Superman never made any money for saving the world from Solomon Grundy

Saturday, June 20, 2009

Poesy

It was a bit of a game night around the townhouse last night. Johnbai came over with Ticket to Ride and Otis, he, and I spent a nice hour or so building railroads across Europe. Fruitloops came over to observe the tail end, and then we moved into the living room for some competitive poetry.

Y'see, in the relentless search to market every variation of those Magnetic Poetry tiles, which started as a simple novelty and then grew into an amalgamation of all kinds of speciality collections and related products, the public was once treated to the Magnetic Poetry Game. It came with two sets of conditions cards, an extensive set of tiles, a little refrigerator door to put the poetry on, and a set of ill-thought-out rules (score a point for each word in your poem?). In her gentle and non-competitive way*, Otis tossed away the rules and turned the whole deal into a series of writing exercises. Here they are.**

Otis led off, but her warm-up poem is lost to the fog of history. Johnbai went next; the cards said his poem had to be about flowers and had to begin with a word starting with "T":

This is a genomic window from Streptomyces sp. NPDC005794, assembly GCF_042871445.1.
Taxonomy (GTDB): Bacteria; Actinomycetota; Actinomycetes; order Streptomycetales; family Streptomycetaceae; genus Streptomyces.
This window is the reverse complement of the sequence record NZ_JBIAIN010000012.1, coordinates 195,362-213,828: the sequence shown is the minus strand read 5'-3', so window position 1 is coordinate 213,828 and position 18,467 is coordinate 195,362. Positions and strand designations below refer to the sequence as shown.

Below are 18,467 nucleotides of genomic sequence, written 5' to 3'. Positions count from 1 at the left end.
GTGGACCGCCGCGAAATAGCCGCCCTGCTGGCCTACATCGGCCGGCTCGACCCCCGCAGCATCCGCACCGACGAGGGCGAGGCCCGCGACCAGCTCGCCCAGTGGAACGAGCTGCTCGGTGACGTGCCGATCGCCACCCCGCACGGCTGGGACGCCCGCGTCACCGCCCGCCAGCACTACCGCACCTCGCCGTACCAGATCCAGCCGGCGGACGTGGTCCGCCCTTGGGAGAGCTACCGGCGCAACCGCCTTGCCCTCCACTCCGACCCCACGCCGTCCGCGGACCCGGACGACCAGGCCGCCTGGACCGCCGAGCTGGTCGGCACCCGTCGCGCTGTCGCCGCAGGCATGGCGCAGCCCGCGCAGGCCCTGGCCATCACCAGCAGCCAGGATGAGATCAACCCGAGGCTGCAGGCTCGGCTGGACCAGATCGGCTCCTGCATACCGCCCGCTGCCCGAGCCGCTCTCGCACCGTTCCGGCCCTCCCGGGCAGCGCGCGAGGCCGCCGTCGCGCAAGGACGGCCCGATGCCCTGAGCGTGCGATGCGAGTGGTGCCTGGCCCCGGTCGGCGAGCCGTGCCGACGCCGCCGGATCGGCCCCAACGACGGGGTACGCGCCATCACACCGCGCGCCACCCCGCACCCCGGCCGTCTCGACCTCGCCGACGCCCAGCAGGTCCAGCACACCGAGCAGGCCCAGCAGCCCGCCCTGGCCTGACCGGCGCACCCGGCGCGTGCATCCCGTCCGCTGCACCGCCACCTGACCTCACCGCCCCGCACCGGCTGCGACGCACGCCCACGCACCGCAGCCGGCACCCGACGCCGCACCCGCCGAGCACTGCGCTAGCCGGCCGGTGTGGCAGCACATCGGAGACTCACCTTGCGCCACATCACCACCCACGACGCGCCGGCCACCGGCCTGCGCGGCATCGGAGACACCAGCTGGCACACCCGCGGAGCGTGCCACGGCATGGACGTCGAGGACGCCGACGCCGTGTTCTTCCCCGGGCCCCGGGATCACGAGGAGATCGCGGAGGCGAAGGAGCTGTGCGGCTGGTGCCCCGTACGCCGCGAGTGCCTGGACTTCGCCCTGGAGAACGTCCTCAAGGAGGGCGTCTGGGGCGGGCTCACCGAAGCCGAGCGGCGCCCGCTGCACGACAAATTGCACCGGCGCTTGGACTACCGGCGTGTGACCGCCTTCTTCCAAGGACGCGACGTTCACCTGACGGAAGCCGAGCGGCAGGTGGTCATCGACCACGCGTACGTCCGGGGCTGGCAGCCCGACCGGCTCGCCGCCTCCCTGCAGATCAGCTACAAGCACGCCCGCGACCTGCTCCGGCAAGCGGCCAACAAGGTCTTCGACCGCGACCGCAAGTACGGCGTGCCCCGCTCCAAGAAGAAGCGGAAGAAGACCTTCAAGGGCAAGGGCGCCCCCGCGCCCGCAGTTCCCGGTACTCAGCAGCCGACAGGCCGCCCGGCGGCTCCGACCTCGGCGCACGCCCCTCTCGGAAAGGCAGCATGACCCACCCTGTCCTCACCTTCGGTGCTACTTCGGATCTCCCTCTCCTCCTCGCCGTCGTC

Tender cat lick boy,
full of dream-time and chocolate,
wish for a
ticklish moon where
blue flowers storm through the sky.

Their ache is thunder and peace.


We all liked it, but didn't think it was about flowers. (So if we had been playing by the rules, Johnbai would have lost!)


Fruitloops
went next. She had to do something about holidays and begin with a word starting with "C."



Clean together, soon
Crowded cheek kisses

Celebrate dark chocolate.

Remember life and family,

Blue butter angel.

It's a game,
Leave it

Calm.

I wonder if her own repetition of that initial C was deliberate or unconscious.

I went next; I had to say something about rain, and the first line of the poem had to be an exclamation.



It's too dry!

Clouds,

spread and sex the sky.
Sound of thunder, sing.


Water,

fly,
lick green hill,

clean that mountain,

kiss this ground.


I think I was influenced by our recent dry spell. The board came back to Otis. Her task was a curious concatenation: Begin a poem about "home town" with the word "journey."


The journey is a film
in my skin -- tender, cold
like a dark drive
to the dog bed of home.

I leave this prisoner ground

tongue-faced and alone


With, that were done.

* O showed up during the poetry game, but chose not to participate the non-competition.
** Any editing during transcription is my fault; blame me if it ruins the poem.

3 comments:

RAB said...

Otis' line about "the dog bed of home" is really evocative...and "clouds, spread and sex the sky" is almost too good. But I think they're all great.

John said...

I don't know who RAB is, but I like your Kamandi style!

If a person is a "cat-licked boy" does that make him "tongue-faced"?

RAB said...

I know you only by your verse, John, but I certainly approve of fondue dinners!

Isn't a cat lick boy someone who has received first communion and can recite the catechism?